Samples of the ice core will be distributed to more than 20 U.S. university and national laboratories that make the measurements. Most of the measurements are known to be indicative of global atmospheric conditions, not just of the conditions at the remote location where the ice was collected.
The information from the project will be used to test and improve the predictions of how the current human-caused increases in greenhouses gases (e.g., carbon dioxide, methane) are altering the earth's climate.
"The combination of being able to identify individual years and new analytical methods that were not available on previous projects will greatly improve our understanding of how past changes in greenhouse gases influenced the global climate," said Kendrick Taylor, of the Desert Research Institute, in Reno Nevada, and chief scientist for the WAIS Divide project.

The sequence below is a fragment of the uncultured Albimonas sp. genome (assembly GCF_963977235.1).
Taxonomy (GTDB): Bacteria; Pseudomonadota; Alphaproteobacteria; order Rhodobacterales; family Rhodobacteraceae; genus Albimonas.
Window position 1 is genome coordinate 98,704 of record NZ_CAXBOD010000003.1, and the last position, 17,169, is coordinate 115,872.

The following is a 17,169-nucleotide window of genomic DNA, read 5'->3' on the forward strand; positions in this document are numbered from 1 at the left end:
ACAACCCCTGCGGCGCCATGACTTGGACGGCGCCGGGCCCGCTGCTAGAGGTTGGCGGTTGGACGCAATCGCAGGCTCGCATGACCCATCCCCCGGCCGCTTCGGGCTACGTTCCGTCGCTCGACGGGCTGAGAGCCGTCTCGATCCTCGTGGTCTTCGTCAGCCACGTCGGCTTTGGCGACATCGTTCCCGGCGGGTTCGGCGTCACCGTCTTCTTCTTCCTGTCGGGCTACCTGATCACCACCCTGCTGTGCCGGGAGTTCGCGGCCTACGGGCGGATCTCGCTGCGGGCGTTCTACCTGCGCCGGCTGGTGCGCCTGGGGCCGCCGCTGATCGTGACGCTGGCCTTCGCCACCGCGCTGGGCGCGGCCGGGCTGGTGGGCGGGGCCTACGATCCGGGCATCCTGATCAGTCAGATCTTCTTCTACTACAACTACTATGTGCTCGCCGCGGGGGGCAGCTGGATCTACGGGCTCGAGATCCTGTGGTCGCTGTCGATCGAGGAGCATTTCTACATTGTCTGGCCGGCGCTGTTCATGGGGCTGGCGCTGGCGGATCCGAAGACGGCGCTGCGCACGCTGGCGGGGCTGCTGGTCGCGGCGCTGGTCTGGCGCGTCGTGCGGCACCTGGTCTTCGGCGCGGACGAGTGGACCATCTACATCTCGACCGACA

He added that it will take another two years to complete the analysis of the ice and publish the results.
The WAIS Divide research project has taken eight field seasons to prepare the remote field camp and collect the core. The weather and the remoteness of the field site limit field operations to 60 days a year. The unique ice-coring drill was designed and operated by the Ice Drilling Design and Operations group at the University of Wisconsin, Madison, through a collaborative arrangement with the Ice Drilling Program Office.
In addition to collecting 3,405 meters (11,160 feet) of a 12.2-centimeter (4.8-inch) diameter ice core, a new directional-drilling procedure was developed that allowed the team to drill through the wall of the main hole and collect a total of 285 meters (9
|Contact: Peter West|
National Science Foundation